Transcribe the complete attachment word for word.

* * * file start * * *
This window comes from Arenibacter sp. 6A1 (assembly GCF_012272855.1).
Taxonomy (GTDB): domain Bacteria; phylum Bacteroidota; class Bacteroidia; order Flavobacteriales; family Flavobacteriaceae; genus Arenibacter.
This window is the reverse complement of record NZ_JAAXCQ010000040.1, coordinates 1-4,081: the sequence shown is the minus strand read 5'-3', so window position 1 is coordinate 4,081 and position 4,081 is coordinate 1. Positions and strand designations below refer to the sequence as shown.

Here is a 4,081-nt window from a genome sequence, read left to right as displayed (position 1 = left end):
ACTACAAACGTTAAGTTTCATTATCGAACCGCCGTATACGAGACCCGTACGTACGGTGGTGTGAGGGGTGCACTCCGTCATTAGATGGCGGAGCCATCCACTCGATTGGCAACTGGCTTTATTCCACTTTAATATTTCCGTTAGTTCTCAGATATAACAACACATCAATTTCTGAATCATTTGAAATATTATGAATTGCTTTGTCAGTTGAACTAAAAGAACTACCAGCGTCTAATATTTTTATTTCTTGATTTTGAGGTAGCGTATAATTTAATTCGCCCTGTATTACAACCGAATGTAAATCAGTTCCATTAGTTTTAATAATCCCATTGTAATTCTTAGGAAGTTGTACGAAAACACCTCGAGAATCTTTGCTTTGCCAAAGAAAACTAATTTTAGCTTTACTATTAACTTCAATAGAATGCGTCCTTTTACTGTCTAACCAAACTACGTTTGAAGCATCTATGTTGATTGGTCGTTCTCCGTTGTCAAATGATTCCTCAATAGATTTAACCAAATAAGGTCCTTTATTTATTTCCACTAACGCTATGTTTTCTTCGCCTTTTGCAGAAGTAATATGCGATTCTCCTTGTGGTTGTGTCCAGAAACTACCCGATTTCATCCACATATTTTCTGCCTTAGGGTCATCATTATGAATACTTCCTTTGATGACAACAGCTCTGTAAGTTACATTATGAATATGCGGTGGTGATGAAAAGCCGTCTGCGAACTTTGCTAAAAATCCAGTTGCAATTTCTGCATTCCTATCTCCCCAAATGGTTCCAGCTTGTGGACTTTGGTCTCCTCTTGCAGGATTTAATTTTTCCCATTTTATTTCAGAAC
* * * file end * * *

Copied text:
This window comes from Arenibacter sp. 6A1 (assembly GCF_012272855.1).
Taxonomy (GTDB): domain Bacteria; phylum Bacteroidota; class Bacteroidia; order Flavobacteriales; family Flavobacteriaceae; genus Arenibacter.
This window is the reverse complement of record NZ_JAAXCQ010000040.1, coordinates 1-4,081: the sequence shown is the minus strand read 5'-3', so window position 1 is coordinate 4,081 and position 4,081 is coordinate 1. Positions and strand designations below refer to the sequence as shown.

Here is a 4,081-nt window from a genome sequence, read left to right as displayed (position 1 = left end):
ACTACAAACGTTAAGTTTCATTATCGAACCGCCGTATACGAGACCCGTACGTACGGTGGTGTGAGGGGTGCACTCCGTCATTAGATGGCGGAGCCATCCACTCGATTGGCAACTGGCTTTATTCCACTTTAATATTTCCGTTAGTTCTCAGATATAACAACACATCAATTTCTGAATCATTTGAAATATTATGAATTGCTTTGTCAGTTGAACTAAAAGAACTACCAGCGTCTAATATTTTTATTTCTTGATTTTGAGGTAGCGTATAATTTAATTCGCCCTGTATTACAACCGAATGTAAATCAGTTCCATTAGTTTTAATAATCCCATTGTAATTCTTAGGAAGTTGTACGAAAACACCTCGAGAATCTTTGCTTTGCCAAAGAAAACTAATTTTAGCTTTACTATTAACTTCAATAGAATGCGTCCTTTTACTGTCTAACCAAACTACGTTTGAAGCATCTATGTTGATTGGTCGTTCTCCGTTGTCAAATGATTCCTCAATAGATTTAACCAAATAAGGTCCTTTATTTATTTCCACTAACGCTATGTTTTCTTCGCCTTTTGCAGAAGTAATATGCGATTCTCCTTGTGGTTGTGTCCAGAAACTACCCGATTTCATCCACATATTTTCTGCCTTAGGGTCATCATTATGAATACTTCCTTTGATGACAACAGCTCTGTAAGTTACATTATGAATATGCGGTGGTGATGAAAAGCCGTCTGCGAACTTTGCTAAAAATCCAGTTGCAATTTCTGCATTCCTATCTCCCCAAATGGTTCCAGCTTGTGGACTTTGGTCTCCTCTTGCAGGATTTAATTTTTCCCATTTTATTTCAGAAC